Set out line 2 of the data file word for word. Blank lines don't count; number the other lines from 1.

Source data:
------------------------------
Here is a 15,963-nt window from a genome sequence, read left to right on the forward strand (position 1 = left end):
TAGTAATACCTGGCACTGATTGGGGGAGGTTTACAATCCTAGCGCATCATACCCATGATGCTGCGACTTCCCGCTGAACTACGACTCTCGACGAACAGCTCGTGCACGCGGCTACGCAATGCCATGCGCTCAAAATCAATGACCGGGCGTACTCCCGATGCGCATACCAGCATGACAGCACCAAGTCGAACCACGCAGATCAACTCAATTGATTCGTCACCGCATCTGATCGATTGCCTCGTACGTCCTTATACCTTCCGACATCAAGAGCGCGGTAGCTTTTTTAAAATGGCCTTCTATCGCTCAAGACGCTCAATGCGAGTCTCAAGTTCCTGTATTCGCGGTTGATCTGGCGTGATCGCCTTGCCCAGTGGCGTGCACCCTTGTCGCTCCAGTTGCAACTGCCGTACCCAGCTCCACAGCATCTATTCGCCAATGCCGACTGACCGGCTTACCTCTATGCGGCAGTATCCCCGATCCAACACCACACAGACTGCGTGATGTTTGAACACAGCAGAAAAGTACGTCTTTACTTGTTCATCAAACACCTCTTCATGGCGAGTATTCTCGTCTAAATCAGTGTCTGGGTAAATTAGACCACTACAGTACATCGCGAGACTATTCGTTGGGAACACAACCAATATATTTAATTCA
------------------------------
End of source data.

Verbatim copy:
TAGTAATACCTGGCACTGATTGGGGGAGGTTTACAATCCTAGCGCATCATACCCATGATGCTGCGACTTCCCGCTGAACTACGACTCTCGACGAACAGCTCGTGCACGCGGCTACGCAATGCCATGCGCTCAAAATCAATGACCGGGCGTACTCCCGATGCGCATACCAGCATGACAGCACCAAGTCGAACCACGCAGATCAACTCAATTGATTCGTCACCGCATCTGATCGATTGCCTCGTACGTCCTTATACCTTCCGACATCAAGAGCGCGGTAGCTTTTTTAAAATGGCCTTCTATCGCTCAAGACGCTCAATGCGAGTCTCAAGTTCCTGTATTCGCGGTTGATCTGGCGTGATCGCCTTGCCCAGTGGCGTGCACCCTTGTCGCTCCAGTTGCAACTGCCGTACCCAGCTCCACAGCATCTATTCGCCAATGCCGACTGACCGGCTTACCTCTATGCGGCAGTATCCCCGATCCAACACCACACAGACTGCGTGATGTTTGAACACAGCAGAAAAGTACGTCTTTACTTGTTCATCAAACACCTCTTCATGGCGAGTATTCTCGTCTAAATCAGTGTCTGGGTAAATTAGACCACTACAGTACATCGCGAGACTATTCGTTGGGAACACAACCAATATATTTAATTCA